Texas’s Culture Wars Have Created a Public Health Disaster for Women
A report from the impoverished Rio Grande Valley
In a warm afternoon in January, Lucy Felix steers down a bumpy dirt road in a dusty black Honda Element, a white megaphone in her lap. She hangs a right into the driveway of a dilapidated mobile home with boarded-up windows. “Ladies!” the bespectacled 43-year-old hollers in Spanish through the megaphone. “Meet us down the street in an hour! Come! There will be free food and prizes!”
Felix’s cries of mujeres and gratis could be confused for the promotional dance-club vans that roll around parts of Latin America, blaring Reggaeton at ungodly hours. But she’s shouting about Pap smears, not complimentary drinks before 11 p.m., and she’s in Texas’s Rio Grande Valley, not Mexico City.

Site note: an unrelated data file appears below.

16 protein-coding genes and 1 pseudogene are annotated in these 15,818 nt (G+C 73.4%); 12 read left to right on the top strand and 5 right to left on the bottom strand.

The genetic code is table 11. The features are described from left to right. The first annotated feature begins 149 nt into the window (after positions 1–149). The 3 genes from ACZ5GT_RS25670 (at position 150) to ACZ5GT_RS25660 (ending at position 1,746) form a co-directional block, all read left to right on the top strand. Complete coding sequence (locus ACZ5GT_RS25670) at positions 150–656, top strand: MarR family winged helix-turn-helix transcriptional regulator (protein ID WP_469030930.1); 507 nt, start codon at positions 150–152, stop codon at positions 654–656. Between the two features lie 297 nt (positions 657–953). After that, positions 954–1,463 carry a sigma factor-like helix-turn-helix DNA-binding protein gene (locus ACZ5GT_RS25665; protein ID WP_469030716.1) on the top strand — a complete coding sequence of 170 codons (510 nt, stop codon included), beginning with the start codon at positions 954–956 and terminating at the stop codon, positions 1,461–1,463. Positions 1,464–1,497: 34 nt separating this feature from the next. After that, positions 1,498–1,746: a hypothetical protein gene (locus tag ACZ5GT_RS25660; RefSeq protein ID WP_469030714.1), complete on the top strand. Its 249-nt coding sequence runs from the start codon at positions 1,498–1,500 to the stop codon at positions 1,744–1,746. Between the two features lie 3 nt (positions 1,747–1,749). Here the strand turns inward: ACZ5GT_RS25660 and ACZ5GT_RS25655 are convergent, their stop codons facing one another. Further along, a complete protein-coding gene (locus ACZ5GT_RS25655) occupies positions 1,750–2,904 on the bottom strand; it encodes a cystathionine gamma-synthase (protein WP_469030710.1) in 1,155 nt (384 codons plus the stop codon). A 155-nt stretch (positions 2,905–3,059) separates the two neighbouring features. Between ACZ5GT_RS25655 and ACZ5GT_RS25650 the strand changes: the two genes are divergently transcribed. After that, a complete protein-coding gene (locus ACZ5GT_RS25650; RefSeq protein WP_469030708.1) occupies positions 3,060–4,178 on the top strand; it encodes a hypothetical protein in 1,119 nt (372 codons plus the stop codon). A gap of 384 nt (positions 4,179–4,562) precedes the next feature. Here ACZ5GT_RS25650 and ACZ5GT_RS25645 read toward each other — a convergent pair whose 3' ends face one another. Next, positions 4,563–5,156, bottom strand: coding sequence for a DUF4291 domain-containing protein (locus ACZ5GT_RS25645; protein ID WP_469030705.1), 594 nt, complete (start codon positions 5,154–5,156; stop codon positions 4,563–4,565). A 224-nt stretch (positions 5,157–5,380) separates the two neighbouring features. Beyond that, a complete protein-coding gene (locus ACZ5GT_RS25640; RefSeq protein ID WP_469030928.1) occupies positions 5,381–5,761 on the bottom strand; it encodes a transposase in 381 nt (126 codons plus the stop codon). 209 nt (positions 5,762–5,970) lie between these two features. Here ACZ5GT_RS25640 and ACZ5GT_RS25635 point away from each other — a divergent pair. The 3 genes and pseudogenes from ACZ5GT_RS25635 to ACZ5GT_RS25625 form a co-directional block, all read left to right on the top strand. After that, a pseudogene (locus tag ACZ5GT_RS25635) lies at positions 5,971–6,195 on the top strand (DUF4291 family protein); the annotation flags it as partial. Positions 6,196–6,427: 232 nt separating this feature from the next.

Felix, a Texas field organizer for the National Latina Institute for Reproductive Health, and her petite, perfectly coiffed 65-year-old mother, Lucila Ceballos, have been leading reproductive health workshops in the valley, an economically depressed stretch of borderland at the state’s southernmost tip, since 2011. That’s when the GOP-controlled Texas legislature slashed $73 million from the state’s family-planning budget, leaving approximately 147,000 women without access to affordable preventative health care and shuttering more than 50 clinics statewide. It’s a move that women’s rights advocates-and some legislators-say is more about restricting access to abortion and contraception than saving money. “Of course this is a war on birth control and abortions and everything-that’s what family planning is supposed to be about,” declared state Rep. Wayne Christian, a Republican, in an interview with The Texas Tribune. Lawmakers also passed a ban on “abortion affiliates,” thereby barring all Planned Parenthood health centers from receiving state funding. The legislation is estimated to impact upwards of 50,000 women, many of them with low incomes.
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